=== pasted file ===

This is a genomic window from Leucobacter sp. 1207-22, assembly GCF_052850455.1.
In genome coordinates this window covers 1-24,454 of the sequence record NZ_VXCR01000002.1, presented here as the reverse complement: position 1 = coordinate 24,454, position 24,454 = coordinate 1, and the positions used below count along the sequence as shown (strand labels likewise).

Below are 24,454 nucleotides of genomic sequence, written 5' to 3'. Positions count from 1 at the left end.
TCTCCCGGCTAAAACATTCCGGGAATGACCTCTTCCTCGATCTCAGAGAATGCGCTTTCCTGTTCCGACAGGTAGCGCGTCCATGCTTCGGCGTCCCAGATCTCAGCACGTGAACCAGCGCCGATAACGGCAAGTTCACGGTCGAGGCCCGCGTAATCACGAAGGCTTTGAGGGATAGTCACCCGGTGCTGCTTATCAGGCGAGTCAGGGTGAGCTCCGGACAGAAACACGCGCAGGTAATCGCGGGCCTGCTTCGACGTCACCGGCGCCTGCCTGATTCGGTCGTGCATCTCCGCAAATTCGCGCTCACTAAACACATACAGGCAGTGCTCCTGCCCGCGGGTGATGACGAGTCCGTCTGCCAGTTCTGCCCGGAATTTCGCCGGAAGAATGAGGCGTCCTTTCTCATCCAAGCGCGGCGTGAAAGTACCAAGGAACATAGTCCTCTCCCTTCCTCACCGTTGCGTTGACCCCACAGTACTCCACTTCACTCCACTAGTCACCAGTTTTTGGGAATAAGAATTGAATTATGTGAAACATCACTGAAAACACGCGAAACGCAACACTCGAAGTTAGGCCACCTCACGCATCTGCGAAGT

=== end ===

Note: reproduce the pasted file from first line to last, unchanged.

This is a genomic window from Leucobacter sp. 1207-22, assembly GCF_052850455.1.
In genome coordinates this window covers 1-24,454 of the sequence record NZ_VXCR01000002.1, presented here as the reverse complement: position 1 = coordinate 24,454, position 24,454 = coordinate 1, and the positions used below count along the sequence as shown (strand labels likewise).

Below are 24,454 nucleotides of genomic sequence, written 5' to 3'. Positions count from 1 at the left end.
TCTCCCGGCTAAAACATTCCGGGAATGACCTCTTCCTCGATCTCAGAGAATGCGCTTTCCTGTTCCGACAGGTAGCGCGTCCATGCTTCGGCGTCCCAGATCTCAGCACGTGAACCAGCGCCGATAACGGCAAGTTCACGGTCGAGGCCCGCGTAATCACGAAGGCTTTGAGGGATAGTCACCCGGTGCTGCTTATCAGGCGAGTCAGGGTGAGCTCCGGACAGAAACACGCGCAGGTAATCGCGGGCCTGCTTCGACGTCACCGGCGCCTGCCTGATTCGGTCGTGCATCTCCGCAAATTCGCGCTCACTAAACACATACAGGCAGTGCTCCTGCCCGCGGGTGATGACGAGTCCGTCTGCCAGTTCTGCCCGGAATTTCGCCGGAAGAATGAGGCGTCCTTTCTCATCCAAGCGCGGCGTGAAAGTACCAAGGAACATAGTCCTCTCCCTTCCTCACCGTTGCGTTGACCCCACAGTACTCCACTTCACTCCACTAGTCACCAGTTTTTGGGAATAAGAATTGAATTATGTGAAACATCACTGAAAACACGCGAAACGCAACACTCGAAGTTAGGCCACCTCACGCATCTGCGAAGT